Part of the constructive potential of my PhD research involves understanding how people imagine their future communities through interaction with objects like the built environment and technology (specifically, the combination of both, as cities become saturated with technology). In many ways, this question is deeply humanistic and subjective, often difficult to approach as people rarely articulate these sentiments readily and clearly. The storytelling project, I think, helps us develop methods to understand such social imaginaries, maintaining the qualitative richness of human stories while also systematically studying and mapping them.

Hugi and I also talked about ways to secure funding to expand Sense Stack, developing SSNA further. We started to map out the existing terrain of QDA analysis tools (spoiler alert: it’s bad out there, as any qualitative social science researcher will tell you). Both of us are dying for the chance to devote lots of time and resources to expanding our awesome SSNA methodology and getting it out there in the world for other people to use. After every presentation I give, I have lots of researchers coming up to me asking how they can use our software for their own work. We’d love to be able to give them an answer in the strong affirmative in the near future!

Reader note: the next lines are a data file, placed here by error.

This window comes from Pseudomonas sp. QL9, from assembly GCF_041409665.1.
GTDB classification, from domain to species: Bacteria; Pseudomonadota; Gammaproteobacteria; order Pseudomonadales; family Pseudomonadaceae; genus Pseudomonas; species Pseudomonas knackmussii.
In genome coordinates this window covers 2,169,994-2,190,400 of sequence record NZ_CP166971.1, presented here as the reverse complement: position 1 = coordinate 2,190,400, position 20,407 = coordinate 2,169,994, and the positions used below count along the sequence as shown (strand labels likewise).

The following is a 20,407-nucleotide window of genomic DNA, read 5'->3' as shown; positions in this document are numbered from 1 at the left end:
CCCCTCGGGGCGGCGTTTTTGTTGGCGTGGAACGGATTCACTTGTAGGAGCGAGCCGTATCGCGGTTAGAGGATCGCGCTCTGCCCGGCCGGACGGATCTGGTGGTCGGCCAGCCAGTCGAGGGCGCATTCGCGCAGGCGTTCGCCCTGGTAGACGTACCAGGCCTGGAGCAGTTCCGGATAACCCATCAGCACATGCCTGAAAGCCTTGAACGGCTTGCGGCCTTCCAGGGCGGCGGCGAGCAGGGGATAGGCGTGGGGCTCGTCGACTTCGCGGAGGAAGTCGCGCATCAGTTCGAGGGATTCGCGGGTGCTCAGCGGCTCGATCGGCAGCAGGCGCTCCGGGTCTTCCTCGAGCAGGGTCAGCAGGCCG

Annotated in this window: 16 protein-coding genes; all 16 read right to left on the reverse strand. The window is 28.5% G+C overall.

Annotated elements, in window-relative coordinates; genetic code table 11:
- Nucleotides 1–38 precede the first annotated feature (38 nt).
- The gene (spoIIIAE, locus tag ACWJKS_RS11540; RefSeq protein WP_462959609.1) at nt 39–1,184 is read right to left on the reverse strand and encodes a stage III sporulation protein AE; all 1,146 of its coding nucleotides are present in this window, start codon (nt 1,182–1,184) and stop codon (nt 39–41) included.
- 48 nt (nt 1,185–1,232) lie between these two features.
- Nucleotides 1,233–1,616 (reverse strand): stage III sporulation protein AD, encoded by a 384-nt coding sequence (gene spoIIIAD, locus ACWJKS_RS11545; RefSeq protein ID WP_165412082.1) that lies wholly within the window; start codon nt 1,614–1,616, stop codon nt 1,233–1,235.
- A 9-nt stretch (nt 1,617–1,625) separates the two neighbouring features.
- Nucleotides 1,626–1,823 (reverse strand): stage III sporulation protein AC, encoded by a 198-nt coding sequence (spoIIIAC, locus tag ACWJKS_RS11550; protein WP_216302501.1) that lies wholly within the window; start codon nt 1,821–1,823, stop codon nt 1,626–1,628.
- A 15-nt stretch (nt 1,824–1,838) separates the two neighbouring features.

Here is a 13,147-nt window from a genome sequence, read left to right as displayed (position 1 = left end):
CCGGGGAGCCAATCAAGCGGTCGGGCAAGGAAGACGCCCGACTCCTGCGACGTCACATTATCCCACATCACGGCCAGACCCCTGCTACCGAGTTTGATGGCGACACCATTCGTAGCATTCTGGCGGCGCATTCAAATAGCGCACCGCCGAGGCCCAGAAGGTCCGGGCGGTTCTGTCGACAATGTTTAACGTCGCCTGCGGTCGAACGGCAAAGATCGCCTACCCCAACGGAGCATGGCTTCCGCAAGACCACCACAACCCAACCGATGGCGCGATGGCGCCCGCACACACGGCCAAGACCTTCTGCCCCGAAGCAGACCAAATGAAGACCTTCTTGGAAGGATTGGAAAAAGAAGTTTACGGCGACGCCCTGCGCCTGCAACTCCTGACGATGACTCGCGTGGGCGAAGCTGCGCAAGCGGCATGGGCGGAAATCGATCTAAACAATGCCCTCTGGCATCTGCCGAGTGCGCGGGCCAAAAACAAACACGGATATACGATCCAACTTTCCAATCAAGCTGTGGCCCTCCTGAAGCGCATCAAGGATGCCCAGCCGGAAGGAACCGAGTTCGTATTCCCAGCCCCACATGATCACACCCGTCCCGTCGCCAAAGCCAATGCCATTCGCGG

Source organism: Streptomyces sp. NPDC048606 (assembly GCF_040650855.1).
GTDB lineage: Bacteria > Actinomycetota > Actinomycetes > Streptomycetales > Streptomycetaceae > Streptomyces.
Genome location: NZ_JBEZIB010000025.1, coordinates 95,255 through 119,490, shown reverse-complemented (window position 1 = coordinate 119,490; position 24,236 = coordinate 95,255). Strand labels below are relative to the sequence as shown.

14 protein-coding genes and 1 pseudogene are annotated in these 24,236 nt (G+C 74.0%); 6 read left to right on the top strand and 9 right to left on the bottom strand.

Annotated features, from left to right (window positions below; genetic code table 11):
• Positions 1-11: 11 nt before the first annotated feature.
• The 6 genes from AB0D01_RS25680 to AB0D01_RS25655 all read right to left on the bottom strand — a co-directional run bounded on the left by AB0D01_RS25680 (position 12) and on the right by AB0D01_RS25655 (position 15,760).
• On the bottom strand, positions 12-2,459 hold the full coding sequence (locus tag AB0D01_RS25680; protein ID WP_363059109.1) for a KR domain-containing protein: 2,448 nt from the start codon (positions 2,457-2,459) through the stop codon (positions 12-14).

We also constructed a proposal (in part with @alberto) to analyse emergent ways of arranging support, care, and affective networks across the life course (beyond the traditional nuclear family). We speculate that a lot of people are undertaking new and changing domestic arrangements and romantic relations, which are likely not being taken into account in the structure of government service provision, and contextualise these changes in historical shifts in care provision (from community, family, and state). We see an opening up of relationship configurations that we want to query and understand further. We will write this proposal up on the platform imminently (our resident ethnographer has been slow on this one, and she apologises :smile: )

Based on ideas from a contact of Hugi’s, we also discussed the possibility of conference SSNA— a SSNA that analyses the interests of conference attendees before they arrive, and shows them a map of their interests and connections with each other once they get there. This means that people arrive and kick off the conference with a richer agenda, leading to richer conversations and letting them know who they might want to connect with while there. You see not only who else is in the room, but who else in the room cares about what you care about. You can also see what the community as a whole is thinking about. Conferences are often physical manifestations of particular scientific or knowledge communities, and our method may be well-suited to mapping them. This is also monetisable in easily imagined ways.